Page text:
• programming units (which could direct a sequence of elementary arithmetic operations, and also storage and retrieval of intermediate results, and the reading of constants from the constant tables);
  • a cycling unit (the basic clock used by all parts of the machine; it also produced the pulse sequences used to transmit numbers);
  • input/output facilities - standard IBM punched card readers and punches.

All units were interconnectable through configurable 'digit trunks' (which carried data) and 'program trunks'; it operated synchronously, controlled by the cycling unit. It was able to perform operations in disparate parts of the machine in parallel, if the units in question would otherwise be idle. Unlike the Atanasoff–Berry Computer, which was an inspiration for the ENIAC, which was binary internally, the ENIAC was decimal inside (which was partially responsible for its enormous size - over 18,000 tubes, in total).

Each digit was a pluggable module, which minimized down-time for repair on failure - a spare module could be swapped in.

First computer

It was thought for many years that the Manchester Baby had been the first stored-program computer to ever run (on a problem of finding the largest factor of a given integer); on 21st June, 1948. It has recently been brought to wider attention that the ENIAC was re-configured fairly early in its life into a stored-program computer - albeit one of very limited capability.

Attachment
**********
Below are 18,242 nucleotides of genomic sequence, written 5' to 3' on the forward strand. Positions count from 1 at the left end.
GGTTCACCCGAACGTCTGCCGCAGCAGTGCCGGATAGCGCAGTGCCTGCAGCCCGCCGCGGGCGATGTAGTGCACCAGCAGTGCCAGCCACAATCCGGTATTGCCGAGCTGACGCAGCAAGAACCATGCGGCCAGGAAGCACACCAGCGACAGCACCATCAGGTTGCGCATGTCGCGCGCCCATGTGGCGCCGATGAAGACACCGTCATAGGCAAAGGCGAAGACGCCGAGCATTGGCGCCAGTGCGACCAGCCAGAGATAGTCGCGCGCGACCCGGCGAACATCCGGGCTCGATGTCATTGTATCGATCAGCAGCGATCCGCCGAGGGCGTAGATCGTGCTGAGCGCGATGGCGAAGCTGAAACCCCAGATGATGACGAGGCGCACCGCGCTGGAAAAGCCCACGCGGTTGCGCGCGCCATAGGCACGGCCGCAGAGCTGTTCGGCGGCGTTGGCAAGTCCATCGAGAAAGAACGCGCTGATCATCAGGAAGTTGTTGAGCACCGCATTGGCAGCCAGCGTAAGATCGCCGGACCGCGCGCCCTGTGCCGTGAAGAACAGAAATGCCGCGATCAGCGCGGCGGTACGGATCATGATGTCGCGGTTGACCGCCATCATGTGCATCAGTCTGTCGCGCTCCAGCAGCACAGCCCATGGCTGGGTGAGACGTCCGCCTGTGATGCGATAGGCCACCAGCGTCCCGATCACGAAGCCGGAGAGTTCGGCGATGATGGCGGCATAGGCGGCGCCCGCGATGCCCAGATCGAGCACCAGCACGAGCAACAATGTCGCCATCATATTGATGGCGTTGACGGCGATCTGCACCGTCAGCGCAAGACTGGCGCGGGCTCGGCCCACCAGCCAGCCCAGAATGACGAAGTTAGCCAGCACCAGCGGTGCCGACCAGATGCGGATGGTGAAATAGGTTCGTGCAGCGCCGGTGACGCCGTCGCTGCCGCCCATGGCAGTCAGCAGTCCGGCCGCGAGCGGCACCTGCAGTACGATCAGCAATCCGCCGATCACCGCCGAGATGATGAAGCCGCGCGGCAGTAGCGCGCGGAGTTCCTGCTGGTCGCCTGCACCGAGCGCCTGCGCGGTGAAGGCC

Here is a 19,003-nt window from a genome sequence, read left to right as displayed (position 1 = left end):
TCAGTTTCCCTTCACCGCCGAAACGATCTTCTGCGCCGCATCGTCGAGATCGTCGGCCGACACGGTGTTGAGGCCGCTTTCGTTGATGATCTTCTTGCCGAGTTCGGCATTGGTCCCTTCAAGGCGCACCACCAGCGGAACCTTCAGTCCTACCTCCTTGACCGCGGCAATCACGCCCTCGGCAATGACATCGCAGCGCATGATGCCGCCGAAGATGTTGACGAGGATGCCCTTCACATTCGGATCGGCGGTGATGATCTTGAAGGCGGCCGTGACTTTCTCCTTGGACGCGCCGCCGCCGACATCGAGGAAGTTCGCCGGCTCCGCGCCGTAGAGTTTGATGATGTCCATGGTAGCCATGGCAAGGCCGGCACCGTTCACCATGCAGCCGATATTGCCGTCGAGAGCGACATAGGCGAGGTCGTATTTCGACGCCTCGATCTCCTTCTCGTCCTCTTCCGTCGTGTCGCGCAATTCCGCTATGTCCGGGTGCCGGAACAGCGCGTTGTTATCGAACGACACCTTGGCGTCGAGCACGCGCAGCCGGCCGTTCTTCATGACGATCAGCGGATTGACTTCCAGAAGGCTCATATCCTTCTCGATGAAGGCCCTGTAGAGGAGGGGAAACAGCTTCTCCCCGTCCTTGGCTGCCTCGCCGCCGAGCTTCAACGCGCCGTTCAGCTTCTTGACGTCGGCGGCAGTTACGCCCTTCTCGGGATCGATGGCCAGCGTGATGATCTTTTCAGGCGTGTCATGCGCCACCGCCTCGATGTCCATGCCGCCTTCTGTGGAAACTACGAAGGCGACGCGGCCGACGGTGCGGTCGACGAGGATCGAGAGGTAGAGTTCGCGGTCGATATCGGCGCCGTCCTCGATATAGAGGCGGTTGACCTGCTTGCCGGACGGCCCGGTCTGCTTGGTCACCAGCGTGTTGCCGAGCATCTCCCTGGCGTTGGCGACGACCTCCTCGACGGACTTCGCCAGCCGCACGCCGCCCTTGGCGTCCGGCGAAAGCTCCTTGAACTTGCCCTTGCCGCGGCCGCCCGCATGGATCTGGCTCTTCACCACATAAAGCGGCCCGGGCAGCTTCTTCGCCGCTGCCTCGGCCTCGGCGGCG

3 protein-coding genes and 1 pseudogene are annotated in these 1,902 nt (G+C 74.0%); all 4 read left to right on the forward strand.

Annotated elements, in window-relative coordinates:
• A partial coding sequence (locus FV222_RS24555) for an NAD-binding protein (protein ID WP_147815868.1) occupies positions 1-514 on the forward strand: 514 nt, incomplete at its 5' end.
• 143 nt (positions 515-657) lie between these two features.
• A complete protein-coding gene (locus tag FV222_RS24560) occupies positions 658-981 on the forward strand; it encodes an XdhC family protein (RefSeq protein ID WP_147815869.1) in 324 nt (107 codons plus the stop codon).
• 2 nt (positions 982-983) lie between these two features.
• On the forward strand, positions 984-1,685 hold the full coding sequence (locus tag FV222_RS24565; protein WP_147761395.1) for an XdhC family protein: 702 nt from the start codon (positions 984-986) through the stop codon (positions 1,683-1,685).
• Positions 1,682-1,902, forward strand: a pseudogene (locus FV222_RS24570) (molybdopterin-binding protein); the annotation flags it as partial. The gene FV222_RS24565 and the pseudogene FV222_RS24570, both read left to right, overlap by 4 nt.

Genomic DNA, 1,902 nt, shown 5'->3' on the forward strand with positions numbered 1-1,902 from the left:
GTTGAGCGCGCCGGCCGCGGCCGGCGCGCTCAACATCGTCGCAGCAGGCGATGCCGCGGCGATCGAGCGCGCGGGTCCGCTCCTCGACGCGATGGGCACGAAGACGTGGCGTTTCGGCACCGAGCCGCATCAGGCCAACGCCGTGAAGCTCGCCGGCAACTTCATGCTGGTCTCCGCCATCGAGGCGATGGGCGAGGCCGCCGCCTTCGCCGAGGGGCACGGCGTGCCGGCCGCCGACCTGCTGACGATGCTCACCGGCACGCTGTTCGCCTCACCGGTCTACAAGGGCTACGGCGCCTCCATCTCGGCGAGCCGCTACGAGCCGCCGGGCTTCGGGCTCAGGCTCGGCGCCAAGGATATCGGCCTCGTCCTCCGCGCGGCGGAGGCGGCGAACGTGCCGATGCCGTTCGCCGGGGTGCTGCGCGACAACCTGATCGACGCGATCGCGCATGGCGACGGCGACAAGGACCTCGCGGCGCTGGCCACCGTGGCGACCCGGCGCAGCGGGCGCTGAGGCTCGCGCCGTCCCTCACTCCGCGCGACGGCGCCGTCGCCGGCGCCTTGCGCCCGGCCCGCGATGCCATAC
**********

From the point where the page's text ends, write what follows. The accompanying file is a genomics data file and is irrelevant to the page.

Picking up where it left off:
It can be argued that this does not make the ENIAC, so configured, a Turing machine, as it cannot modify its own program. However, contemporary embedded systems often have a microprocessor with all their code contained in ROM, but no-one argues that those machines are not Turing machines.

Planning for that conversion started in the Fall of 1947; several different instruction sets were proposed. The re-configuration actually started at the end of March, 1948; the first run (on a problem related to atomic bomb work) happened at the end of April, 1948, finishing in May - effectively contemporaneous with the first run of the Baby.

Controversy over the ENIAC's derivation

John Mauchly, one of the two people most responsible for the ENIAC, had gone to see the Atanasoff-Berry Computer several years before he started on the ENIAC, spent several days studying it in detail, in person, and discussed it, and possible future evolution, with the ABC's inventor, John Atanasoff.